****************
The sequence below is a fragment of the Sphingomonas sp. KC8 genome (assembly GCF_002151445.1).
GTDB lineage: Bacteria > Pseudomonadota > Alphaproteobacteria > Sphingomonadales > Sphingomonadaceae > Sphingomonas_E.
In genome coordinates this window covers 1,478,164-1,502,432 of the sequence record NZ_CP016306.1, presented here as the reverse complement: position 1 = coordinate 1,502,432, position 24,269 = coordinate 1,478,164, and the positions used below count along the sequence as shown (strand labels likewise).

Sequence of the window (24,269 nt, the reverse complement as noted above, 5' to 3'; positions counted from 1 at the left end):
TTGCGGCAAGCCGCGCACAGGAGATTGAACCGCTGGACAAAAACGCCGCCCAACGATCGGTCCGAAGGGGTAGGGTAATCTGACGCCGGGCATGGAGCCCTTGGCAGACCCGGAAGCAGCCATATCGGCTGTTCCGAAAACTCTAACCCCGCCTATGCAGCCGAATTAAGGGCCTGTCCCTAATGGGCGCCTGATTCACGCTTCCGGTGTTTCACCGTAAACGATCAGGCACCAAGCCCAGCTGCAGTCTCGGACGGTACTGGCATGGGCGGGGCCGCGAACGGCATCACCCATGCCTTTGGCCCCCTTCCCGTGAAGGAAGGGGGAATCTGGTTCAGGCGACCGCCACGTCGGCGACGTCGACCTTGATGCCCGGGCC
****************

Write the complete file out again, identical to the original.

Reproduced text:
The sequence below is a fragment of the Sphingomonas sp. KC8 genome (assembly GCF_002151445.1).
GTDB lineage: Bacteria > Pseudomonadota > Alphaproteobacteria > Sphingomonadales > Sphingomonadaceae > Sphingomonas_E.
In genome coordinates this window covers 1,478,164-1,502,432 of the sequence record NZ_CP016306.1, presented here as the reverse complement: position 1 = coordinate 1,502,432, position 24,269 = coordinate 1,478,164, and the positions used below count along the sequence as shown (strand labels likewise).

Sequence of the window (24,269 nt, the reverse complement as noted above, 5' to 3'; positions counted from 1 at the left end):
TTGCGGCAAGCCGCGCACAGGAGATTGAACCGCTGGACAAAAACGCCGCCCAACGATCGGTCCGAAGGGGTAGGGTAATCTGACGCCGGGCATGGAGCCCTTGGCAGACCCGGAAGCAGCCATATCGGCTGTTCCGAAAACTCTAACCCCGCCTATGCAGCCGAATTAAGGGCCTGTCCCTAATGGGCGCCTGATTCACGCTTCCGGTGTTTCACCGTAAACGATCAGGCACCAAGCCCAGCTGCAGTCTCGGACGGTACTGGCATGGGCGGGGCCGCGAACGGCATCACCCATGCCTTTGGCCCCCTTCCCGTGAAGGAAGGGGGAATCTGGTTCAGGCGACCGCCACGTCGGCGACGTCGACCTTGATGCCCGGGCC